Prime minister António Costa has declared three days of national mourning following the death of former president of the Republic Jorge Sampaio.
Following a declaration by President Marcelo – and as tributes to the 81-year-old come pouring in – Mr Costa described his feelings of “profound sadness and loss”.
The PS (Socialists) municipal election campaign has been temporarily suspended to give militants and candidates the opportunity to “join collective tributes”.
Jorge Sampaio’s legacy is so much more than that of a politician who became a president. As one of the many newspaper tributes to his life explains irrespective of a curriculum that involved “the most important positions in Portugal for almost 30 years” his overriding commitment “even before he reached adulthood” was a “permanent concern for others”.
Honouring his exceptional life today, President Marcelo said: “He could have resigned himself to the easier path of a privileged jurist” but chose instead “the most ungrateful”: the defence of the most vulnerable.
Marcelo recalled Jorge Sampaio’s activism against the dictatorship, his support of student riots, of political prisoners, “the way he built bridges inside and outside of the Socialist Party” – even his opposition to the invasion of Iraq, which Portugal as a country ‘supported’.
His legacy, said Marcelo, was two-fold: “liberty and equality” and “intelligence and sensitivity”.
Most recently Mr Sampaio had been involved in ensuring further education for Syrian students displaced by the war in their country (click here), and there is even the understanding that before being admitted to hospital he was trying to power support for similar help for Afghan women students (click here).
His death has seen all his attributes highlighted, praised, honoured and revered. “He was a good man”, said Marcelo as former president António Cavaco Silva (a figure on the opposite side of the political spectrum) has described Jorge Sampaio as “a man of causes who served Portugal with great wisdom and dedication”.
Elsewhere, high ranking figures have been reacting to what they agree has been an “unrecoverable loss” (this coined by former prime minister Francisco Pinto Balsemão.)
With some political parties already falling in line with the PS decision to halt their election campaigns over the weekend, universities, trades unions, business entities, town halls, parish councils, civic organisations, even football clubs have been expressing their sadness and admiration for one of the ‘best examples’ of what it is to be Portuguese in this frantically developing world.
Further afield, European figures including Ursula von der Leyen and David Sassoli have extended their condolences.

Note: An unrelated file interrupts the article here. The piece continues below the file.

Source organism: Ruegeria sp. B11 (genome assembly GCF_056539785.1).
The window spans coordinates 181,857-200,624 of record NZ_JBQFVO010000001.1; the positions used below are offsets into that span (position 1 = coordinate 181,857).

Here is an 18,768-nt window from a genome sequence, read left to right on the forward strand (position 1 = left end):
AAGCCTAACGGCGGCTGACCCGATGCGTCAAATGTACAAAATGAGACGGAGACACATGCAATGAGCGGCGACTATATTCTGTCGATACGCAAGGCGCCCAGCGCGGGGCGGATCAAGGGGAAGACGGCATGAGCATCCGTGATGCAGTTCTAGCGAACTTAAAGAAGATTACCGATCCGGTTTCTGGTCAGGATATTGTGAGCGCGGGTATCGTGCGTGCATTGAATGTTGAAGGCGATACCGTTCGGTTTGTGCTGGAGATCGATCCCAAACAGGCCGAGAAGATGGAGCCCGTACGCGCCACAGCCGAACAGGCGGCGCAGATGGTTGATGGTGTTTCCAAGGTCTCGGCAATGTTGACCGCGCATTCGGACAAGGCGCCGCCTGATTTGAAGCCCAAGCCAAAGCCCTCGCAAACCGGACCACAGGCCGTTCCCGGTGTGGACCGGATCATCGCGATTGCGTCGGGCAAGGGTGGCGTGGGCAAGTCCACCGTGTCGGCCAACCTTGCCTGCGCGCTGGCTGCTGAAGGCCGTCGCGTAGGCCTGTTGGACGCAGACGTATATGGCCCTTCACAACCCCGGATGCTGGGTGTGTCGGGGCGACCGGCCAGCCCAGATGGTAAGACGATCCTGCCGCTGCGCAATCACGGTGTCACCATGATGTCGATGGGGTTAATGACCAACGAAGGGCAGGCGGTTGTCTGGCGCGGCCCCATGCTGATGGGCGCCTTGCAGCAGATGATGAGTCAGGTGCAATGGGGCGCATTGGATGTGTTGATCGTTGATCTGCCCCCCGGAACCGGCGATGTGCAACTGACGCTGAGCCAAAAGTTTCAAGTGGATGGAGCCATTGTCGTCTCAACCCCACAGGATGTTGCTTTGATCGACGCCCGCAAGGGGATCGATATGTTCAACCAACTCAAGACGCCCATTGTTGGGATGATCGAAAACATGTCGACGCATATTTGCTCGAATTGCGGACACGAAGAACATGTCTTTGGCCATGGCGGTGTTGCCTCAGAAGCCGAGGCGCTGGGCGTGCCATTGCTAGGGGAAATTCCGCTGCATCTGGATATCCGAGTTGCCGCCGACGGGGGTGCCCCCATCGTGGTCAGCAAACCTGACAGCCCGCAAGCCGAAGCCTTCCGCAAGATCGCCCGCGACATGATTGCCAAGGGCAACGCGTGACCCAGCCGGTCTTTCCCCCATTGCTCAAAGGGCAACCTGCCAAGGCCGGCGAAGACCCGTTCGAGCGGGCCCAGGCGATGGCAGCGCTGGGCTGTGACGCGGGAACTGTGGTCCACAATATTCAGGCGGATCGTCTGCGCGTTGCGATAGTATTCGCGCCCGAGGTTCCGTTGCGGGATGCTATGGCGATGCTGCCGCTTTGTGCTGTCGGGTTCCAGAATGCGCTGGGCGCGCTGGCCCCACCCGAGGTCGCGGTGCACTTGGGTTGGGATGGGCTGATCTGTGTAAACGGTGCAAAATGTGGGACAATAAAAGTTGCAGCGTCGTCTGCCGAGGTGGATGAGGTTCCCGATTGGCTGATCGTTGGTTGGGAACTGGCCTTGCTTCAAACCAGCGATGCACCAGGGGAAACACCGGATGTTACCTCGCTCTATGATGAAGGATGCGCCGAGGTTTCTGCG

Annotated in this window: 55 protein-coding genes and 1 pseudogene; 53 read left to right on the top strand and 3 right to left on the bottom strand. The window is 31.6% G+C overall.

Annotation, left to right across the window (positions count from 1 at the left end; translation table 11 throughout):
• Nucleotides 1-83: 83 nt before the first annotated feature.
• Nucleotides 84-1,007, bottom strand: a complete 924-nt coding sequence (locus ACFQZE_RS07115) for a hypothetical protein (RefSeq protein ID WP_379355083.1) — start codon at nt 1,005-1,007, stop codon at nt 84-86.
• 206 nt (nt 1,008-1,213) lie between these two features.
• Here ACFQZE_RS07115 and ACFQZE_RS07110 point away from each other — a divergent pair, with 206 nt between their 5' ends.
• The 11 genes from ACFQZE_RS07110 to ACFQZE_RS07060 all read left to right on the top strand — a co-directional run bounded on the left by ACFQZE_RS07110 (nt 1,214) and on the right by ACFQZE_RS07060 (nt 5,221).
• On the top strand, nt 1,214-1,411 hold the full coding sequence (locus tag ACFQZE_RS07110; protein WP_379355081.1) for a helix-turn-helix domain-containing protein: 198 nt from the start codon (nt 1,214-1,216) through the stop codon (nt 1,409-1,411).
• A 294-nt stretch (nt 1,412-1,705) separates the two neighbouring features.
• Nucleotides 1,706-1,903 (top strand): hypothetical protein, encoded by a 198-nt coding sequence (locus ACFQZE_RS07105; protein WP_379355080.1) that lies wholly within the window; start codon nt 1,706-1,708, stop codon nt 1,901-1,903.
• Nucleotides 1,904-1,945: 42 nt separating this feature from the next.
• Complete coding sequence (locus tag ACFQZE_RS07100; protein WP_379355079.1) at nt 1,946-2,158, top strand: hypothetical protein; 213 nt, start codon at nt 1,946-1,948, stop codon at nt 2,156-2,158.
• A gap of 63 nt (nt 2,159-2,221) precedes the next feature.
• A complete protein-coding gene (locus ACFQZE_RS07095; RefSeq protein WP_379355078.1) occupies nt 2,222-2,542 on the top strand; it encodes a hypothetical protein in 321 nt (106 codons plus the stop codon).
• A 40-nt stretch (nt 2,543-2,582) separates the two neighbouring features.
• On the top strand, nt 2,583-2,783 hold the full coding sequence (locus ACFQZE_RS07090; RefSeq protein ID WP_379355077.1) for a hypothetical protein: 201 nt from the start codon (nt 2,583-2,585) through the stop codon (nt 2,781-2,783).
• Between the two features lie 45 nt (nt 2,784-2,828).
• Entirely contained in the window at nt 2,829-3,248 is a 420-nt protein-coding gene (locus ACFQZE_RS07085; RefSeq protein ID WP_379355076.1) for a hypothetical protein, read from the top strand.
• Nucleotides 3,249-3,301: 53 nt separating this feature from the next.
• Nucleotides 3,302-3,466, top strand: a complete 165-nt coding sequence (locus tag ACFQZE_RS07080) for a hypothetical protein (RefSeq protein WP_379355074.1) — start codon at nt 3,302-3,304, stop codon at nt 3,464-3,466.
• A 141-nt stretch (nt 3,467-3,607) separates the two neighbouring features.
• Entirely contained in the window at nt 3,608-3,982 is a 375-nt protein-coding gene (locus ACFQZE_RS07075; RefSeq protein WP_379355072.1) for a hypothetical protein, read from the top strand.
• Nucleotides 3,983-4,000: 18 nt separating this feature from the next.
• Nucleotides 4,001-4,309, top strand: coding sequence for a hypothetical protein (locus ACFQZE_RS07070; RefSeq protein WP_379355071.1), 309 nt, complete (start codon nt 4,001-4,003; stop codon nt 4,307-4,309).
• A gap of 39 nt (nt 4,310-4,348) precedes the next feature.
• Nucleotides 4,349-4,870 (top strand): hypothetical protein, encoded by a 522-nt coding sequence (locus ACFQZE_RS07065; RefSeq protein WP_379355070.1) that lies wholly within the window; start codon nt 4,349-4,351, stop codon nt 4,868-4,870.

Writing over Twitter, Ms von der Leyen described the “sad day for Portugal.
“I had the honour to meet Jorge Sampaio during my first official visit to Portugal. In this moment of sadness, I send my condolences to his family and friends. My thoughts are with those who lament his passing, inside and outside of Portugal”, said the European Commissioner.
Stories and articles about Mr Sampaio will continue through the weekend, but for now we can quote some of the ‘facts that you may not have known’, compiled by Expresso in 2012 when a biography written by José Pedro Castanheira was published:
Nickname: because of his freckles and red hair, he was known as “Carrot” at school
Grandfather: politics was a family tradition: his grandfather on his mother’s side was Fernando Branco minister of foreign affairs between 1930-1932
Education: One of Portugal’s most famous actresses (Mariana Rey Monteiro) was Mr Sampaio’s kindergarten teacher
Elections: He won the first elections for president of the Faculty of Law Students Association in 1961… by just one vote
Debt: when he was young, he gave a well known columnist in dire financial straits “três contos” (equivalent now to around €15) the money was never fully paid back
Churchill: at the age of 13 he was deeply impressed by a speech by Winston Churchill
University: he entered to study Law with relatively low marks – failing two subjects in the first year. He finally graduated with a medium of 12 (not considered ‘fantastic’ these days).
MAR: a founder of the Movimento de Ação Revolucionário (movement for revolutionary action) with João Cravinho (father of the current minister for defence João Gomes Cravinho) before the April 25 revolution, he admitted that he would be “incapable of setting a bomb”.
“25 DE ABRIL, SEMPRE”. The post-revolutionary slogan was actually coined by Jorge Sampaio, in 1977 on the first anniversary of the Constitution of the Portuguese Republic
BEJA. This was a famous legal case, which he took on the invitation of Mário Soares, to defend political prisoners. He did such a brilliant job that Soares called him “Jorge Mason Sampaio” alluding to fictional defence lawyer Perry Mason.
SPORTING. Passionate about football, he was a supporter of Sporting FC from the 1950s.
SOCIALIST PARTY (PS): He was invited to be the founder of the PS Socialist Party, but refused. He later joined in 1978.
APRIL 25. One of the urban myths about Jorge Sampaio is that he was ‘so well behaved’ that he didn’t even go out onto the streets on the day of the Carnation Revolution. This is not actually true. He went out in the morning, but after hearing recommendations from the military to return home, he complied without taking part in the events that went on in central Lisbon.
FOOTBALL. He loved playing the game – but in later life ‘graduated to golf’.